There’s a sense of comfort and assurance one feels when reciting the Hail Mary or when asking for Mama Mary’s intercession. “She guards our faith, protects relationships, saves us in stormy weather, and preserves us from evil,” said Pope Francis in a Sunday Mass at the Basilica of Saint Mary Major.
In the Philippines, where countless devotees fondly refer to the Blessed Virgin as Mama Mary, Marian shrines abound. My Pope Philippines visits four of the over 30 shrines named after Christ’s most beloved Mother. (Read: Four fun facts that prove Pope Francis’ love for Mama Mary)
Shrine of Mary, Queen of Peace
His Eminence, the late Jaime Cardinal Sin, initiated the construction of the Shrine of Mary which is situated at the intersection of EDSA and Ortigas Avenue— where thousands of Filipinos from all walks of life gathered in February 1986 to denounce 21 years of Marcos rule.
Built on a lot donated by the prominent Ortigas and Gokongwei clans, the shrine design and development involved a team of celebrated artists and architects. Architect Francisco “Bobby” Mañosa designed the church to capture the rejoicing and liberation experienced during the EDSA Revolution. Sculptor Virginia Ty-Navarro created the bronze sculpture of our Lady of Peace. Manny Casal was responsible for the sculpture of the three men carrying a cauldron of flame. Father of Modern Philippine Sculpture Napoleon Abueva designed the 14 Stations of the Cross in bronze, and Eduardo Castrillo was behind the skylight’s beautiful stained glass.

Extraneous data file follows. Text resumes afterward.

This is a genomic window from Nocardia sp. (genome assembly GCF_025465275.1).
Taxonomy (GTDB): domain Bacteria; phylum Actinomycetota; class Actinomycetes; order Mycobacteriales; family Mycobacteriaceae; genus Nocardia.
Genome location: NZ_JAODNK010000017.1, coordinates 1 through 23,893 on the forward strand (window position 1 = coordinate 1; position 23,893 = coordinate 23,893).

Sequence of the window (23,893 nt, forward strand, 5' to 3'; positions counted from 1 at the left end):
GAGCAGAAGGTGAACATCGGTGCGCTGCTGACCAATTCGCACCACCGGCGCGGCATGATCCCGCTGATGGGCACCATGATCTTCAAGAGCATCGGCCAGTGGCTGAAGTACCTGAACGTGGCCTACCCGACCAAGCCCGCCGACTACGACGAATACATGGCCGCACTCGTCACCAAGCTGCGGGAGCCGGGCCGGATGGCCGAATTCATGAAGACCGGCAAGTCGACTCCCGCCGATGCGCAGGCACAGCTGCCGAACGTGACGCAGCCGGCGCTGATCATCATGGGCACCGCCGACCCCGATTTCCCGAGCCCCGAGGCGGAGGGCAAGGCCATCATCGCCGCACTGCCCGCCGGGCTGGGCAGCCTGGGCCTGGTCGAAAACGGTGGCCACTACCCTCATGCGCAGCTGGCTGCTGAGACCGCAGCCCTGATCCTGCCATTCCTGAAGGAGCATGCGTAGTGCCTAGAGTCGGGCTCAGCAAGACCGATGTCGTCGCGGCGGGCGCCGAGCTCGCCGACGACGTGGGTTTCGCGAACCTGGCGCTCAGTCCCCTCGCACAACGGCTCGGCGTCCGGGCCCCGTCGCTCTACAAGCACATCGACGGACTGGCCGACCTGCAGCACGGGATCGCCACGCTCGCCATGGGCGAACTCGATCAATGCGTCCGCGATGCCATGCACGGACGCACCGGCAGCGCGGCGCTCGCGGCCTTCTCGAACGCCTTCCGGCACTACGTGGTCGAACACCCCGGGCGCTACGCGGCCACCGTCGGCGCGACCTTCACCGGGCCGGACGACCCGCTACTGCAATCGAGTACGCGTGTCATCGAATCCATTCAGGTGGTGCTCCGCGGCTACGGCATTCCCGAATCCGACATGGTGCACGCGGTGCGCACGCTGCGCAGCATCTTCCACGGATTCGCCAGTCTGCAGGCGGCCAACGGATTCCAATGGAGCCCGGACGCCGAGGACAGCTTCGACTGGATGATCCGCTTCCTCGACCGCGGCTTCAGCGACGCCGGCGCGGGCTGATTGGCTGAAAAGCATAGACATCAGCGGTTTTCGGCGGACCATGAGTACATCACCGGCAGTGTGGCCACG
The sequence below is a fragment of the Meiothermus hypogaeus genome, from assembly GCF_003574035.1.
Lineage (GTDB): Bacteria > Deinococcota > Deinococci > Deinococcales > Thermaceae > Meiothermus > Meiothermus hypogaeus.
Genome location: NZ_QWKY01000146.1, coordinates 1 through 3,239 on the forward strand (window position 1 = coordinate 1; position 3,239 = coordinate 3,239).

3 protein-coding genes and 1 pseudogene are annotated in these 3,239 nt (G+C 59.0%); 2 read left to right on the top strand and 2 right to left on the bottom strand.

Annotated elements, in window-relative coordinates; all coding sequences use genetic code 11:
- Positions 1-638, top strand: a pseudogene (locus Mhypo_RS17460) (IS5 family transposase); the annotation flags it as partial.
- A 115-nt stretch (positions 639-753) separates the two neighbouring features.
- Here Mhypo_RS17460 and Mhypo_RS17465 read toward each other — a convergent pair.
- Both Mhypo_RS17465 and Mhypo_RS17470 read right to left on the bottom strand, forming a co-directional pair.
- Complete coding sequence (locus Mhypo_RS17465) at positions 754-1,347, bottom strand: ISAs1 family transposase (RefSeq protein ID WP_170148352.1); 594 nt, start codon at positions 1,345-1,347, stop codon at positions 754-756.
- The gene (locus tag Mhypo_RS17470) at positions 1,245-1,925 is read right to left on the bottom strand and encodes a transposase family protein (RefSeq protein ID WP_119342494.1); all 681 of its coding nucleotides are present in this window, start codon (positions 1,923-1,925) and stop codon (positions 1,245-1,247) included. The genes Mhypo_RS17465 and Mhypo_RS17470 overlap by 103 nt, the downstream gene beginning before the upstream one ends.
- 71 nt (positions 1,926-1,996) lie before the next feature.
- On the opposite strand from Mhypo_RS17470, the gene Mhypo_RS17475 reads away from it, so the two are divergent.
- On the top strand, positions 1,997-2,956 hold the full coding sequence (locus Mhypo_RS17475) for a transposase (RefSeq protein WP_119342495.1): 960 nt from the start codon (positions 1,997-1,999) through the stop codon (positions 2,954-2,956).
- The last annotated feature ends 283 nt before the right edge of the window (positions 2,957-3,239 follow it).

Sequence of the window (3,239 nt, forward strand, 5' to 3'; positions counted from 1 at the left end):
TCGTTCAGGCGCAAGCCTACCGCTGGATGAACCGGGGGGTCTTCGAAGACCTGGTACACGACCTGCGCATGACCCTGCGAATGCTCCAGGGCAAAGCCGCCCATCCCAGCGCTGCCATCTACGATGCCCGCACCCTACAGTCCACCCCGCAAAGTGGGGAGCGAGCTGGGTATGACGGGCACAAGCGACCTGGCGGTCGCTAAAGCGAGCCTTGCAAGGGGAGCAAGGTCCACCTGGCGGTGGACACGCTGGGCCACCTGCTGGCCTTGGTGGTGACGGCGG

Originally slated for inauguration on the Feast of the Blessed Virgin Mary (September 8, 1989), the shrine was consecrated a week later after government forces thwarted a coup attempt by military reformists.
National Shrine of our Mother of Perpetual Help
Also going by the names Baclaran Church and Redemptorist Church, this shrine is the largest dedicated to Our Mother of Perpetual Help. It was blessed by Pope John Paul II during his official visit to the country in 1981.
Devotees (as many as 150,000!) flock to this shrine in Roxas Boulevard, Parañaque, every Wednesday to attend a Mass and novena— hence the term “Baclaran Day.” (Read: Pinoy celebrities share how their devotion to Mama Mary worked miracles in their lives)
Architect Cesar Concio is credited for giving this Marian church its Modern Romanesque design, its third iteration since the Redemptorist community arrived in the Philippines and settled in Opon, Cebu in 1906.
Shrine of La Virgen Milagrosa de Badoc
A must-visit when in Ilocos Norte, the Shrine of La Virgen Milagrosa de Badoc houses the life-size image of the Blessed Mother and Child whose origin historians trace to Nagasaki, Japan.
Seen floating in the sea along with the Miraculous Statue of the Black Nazarene, the La Virgen Milagrosa was discovered in 1620 by fishermen in Badoc, who brought it to town and made it their patron saint. Meanwhile, fisher folk from Sinait, Ilocos Sur, claimed the Black Nazarene statue and made it their town’s patron saint.
Nuestra Señora de Candelaria
Housed in the Jaro Cathedral in Iloilo City, the limestone image of Our Lady of Nuestra Señora de Candelaria was also first spotted floating along a body of water— in this case, the Iloilo River.
Found in 1587 by fishermen, the statue was difficult to lift until they decided to bring it to Jaro. Placed in a small niche in the church’s central spire, the statue has reportedly grown through the centuries, prompting caretakers to transfer it to a much larger niche placed in the cathedral’s balcony.
Pope John Paul II canonically crowned the statue during his apostolic visit to the Philippines in 1981. (Read: Pope Francis celebrates St. John Paul II’s 100th birth anniversary)